The dialogue of Thursday night TV is filtered with sarcastic, unbelievably naÃ¯ve statements. The storylines are rabidly unrealistic and exaggerated. The half-hour shows are filled with shockingly ridiculous scenarios. It wouldn't matter if this was all showcased in one show, but Thursday night is full of shows with the same type of humor, with "My Name is Earl" on at 8:00 p.m. all the way to "30 Rock" at 9:30 p.m.
"When I was in sixth grade, I was voted best-dressed by 87 votes. And there were only 63 people in my class," said Michael Scott, er... Leslie Knope.
Although Leslie isn't nearly as offensive as Michael, and the lines are smile-crackin' worthy, it's all the same. There's nothing significant that differentiates "Parks and Rec" from "The Office." The humor, the randomness and the facial expressions of each character are reminiscent of the characters at Dunder Mifflin and 30 Rockefeller Plaza. And it features Rashida Jones from season three of "The Office," who may be beautiful but sucks the life out of my television.Â
While it may be too soon to judge "Parks and Rec's" entertainment value, it represents the birth of the same, and the death of snappy and sophisticated comedies of years past.Â
This should be a wake-up call for NBC, as the network has been struggling for years. It has significantly lost Thursday-night viewership since the series finale of "Friends." It's hard to believe this is the same network where 75 million viewers gathered to watch the series finale of "Seinfeld." Co-chair of NBC Entertainment Ben Silverman would say the network is doing well. Anything can be successful on NBC compared to what it's been airing. "Momma's Boys," anyone?Â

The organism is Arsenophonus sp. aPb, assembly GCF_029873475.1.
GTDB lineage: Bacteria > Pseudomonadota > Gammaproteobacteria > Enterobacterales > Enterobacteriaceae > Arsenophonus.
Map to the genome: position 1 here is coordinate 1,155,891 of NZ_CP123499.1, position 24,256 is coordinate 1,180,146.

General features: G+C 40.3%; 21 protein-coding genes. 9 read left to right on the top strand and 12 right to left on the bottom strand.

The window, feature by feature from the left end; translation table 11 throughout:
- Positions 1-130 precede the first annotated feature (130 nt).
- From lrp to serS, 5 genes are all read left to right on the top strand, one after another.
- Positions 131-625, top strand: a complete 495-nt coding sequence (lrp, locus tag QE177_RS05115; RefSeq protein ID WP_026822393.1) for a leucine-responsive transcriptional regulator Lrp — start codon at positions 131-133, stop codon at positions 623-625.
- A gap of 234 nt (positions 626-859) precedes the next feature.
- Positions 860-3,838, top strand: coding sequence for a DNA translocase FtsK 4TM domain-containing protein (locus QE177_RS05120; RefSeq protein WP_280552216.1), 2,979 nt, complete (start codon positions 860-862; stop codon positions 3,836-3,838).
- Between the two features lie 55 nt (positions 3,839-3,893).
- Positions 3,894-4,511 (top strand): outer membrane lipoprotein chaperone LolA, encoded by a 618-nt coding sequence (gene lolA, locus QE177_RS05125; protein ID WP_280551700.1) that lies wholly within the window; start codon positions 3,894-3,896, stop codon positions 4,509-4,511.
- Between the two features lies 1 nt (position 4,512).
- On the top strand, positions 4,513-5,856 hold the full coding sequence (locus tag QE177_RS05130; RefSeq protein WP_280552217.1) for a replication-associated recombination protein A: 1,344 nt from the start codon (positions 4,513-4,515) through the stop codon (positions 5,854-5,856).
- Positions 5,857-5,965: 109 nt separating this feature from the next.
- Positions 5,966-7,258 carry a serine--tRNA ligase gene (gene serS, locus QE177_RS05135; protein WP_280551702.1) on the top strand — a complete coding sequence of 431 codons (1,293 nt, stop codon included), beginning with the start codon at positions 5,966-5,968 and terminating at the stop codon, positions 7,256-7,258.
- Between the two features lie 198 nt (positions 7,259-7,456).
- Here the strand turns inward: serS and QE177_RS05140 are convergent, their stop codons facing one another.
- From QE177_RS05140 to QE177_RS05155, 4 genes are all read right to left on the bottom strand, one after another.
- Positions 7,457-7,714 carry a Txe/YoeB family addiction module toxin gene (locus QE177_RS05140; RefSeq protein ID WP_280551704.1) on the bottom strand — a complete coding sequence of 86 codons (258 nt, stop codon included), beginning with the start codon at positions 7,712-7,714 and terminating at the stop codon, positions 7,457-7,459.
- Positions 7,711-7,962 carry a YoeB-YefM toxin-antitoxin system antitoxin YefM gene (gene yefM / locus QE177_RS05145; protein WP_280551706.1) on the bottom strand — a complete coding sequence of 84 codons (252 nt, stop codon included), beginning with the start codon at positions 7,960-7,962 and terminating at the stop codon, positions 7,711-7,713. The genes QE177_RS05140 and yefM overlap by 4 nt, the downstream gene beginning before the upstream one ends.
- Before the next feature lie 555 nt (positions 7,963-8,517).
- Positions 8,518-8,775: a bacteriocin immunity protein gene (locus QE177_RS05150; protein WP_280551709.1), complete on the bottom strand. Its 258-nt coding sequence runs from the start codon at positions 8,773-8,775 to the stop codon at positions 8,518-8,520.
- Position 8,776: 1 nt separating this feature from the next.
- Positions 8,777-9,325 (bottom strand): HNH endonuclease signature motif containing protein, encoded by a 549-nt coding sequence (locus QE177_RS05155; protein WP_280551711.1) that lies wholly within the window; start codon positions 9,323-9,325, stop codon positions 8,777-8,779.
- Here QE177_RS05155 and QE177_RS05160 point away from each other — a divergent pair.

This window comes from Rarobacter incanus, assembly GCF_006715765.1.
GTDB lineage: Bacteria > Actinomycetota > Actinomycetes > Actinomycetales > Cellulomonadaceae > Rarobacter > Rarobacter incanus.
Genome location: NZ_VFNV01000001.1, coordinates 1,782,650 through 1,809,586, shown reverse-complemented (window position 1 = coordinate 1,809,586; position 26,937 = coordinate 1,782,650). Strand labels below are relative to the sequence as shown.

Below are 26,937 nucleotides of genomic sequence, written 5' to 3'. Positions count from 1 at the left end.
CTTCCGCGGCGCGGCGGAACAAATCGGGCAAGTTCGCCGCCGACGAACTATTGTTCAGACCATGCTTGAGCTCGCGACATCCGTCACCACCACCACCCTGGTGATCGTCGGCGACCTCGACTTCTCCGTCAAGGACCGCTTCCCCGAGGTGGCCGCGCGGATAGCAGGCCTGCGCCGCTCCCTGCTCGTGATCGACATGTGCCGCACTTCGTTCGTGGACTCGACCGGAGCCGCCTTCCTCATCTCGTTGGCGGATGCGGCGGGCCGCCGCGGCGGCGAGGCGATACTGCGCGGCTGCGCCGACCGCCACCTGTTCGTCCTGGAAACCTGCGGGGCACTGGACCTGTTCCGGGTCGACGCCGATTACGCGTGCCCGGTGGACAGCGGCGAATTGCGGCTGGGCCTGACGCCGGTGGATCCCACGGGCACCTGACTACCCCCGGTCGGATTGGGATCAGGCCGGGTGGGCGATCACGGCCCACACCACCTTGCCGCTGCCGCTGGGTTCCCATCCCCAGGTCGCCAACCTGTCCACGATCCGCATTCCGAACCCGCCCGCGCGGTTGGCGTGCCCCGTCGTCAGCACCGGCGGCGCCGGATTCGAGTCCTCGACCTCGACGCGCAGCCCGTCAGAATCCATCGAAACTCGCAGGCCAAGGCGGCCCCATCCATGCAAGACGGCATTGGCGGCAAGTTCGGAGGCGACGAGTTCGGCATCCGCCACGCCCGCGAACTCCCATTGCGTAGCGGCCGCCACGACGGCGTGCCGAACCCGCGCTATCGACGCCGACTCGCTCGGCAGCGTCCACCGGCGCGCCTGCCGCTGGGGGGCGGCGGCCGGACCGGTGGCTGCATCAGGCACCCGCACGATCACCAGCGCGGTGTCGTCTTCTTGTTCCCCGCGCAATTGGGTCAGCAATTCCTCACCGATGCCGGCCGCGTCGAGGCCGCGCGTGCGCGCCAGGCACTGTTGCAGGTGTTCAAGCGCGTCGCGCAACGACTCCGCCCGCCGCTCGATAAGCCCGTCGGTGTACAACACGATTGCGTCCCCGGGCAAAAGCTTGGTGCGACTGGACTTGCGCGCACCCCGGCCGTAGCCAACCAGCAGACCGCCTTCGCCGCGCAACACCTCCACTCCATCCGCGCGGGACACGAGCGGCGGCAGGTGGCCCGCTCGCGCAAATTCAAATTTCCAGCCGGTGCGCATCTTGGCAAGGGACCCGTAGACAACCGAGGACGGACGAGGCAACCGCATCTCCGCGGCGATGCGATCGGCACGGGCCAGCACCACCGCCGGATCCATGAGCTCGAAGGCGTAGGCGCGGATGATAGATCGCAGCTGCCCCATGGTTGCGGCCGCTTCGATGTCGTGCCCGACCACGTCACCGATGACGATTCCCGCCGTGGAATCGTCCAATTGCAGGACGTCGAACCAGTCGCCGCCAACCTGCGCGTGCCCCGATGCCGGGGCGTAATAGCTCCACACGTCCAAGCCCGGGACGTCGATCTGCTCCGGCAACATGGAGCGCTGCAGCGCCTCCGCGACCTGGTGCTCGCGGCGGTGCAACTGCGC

Sure, fewer Americans are tuning into television overall. Time Magazine reports that only 27 percent of U.S. households are watching the Big Four networks in primetime. More viewers are spending time with cable and online series, making it hard to measure why primetime programming has decreased.
So I choose to blame NBC.
"The Office" is one of the funniest shows on television, and I'm guilty of owning all the DVDs and quoting Michael Scott on a daily basis. But while "The Office" was semi-groundbreaking at the time, there's no need for a replication in "Parks and Rec," or a lineup filled with the same type of comedy. What we need is a little bit of nostalgia.Â
One significant question remains. Why would NBC choose to stray away from a proven workable formula? "Friends," "Seinfeld" and "Will and Grace," to name a few, all featured a group of friends and their hilarious antics regarding friendship, dating and work.
CBS learned, becoming the most successful network in the 2008-2009 season. Airing such hits as "The Big Bang Theory,"Â the legen-wait for it-daryÂ "How I Met Your Mother,"Â andÂ "Two and a Half Men"(the highest rated comedy on television today... I'm as shocked as you are, Charlie Sheen), the network has taken NBC's previous formula and used it to its own advantage.Â
So, what do you think? Tired of NBC's same old Thursday night comedy line-up? Disagree? Think viewership is down because technology is changing? Leave me a comment below.
FYI: Aziz Ansari (one of the stars of "Parks and Rec") is free to call me to discuss this at any time.Â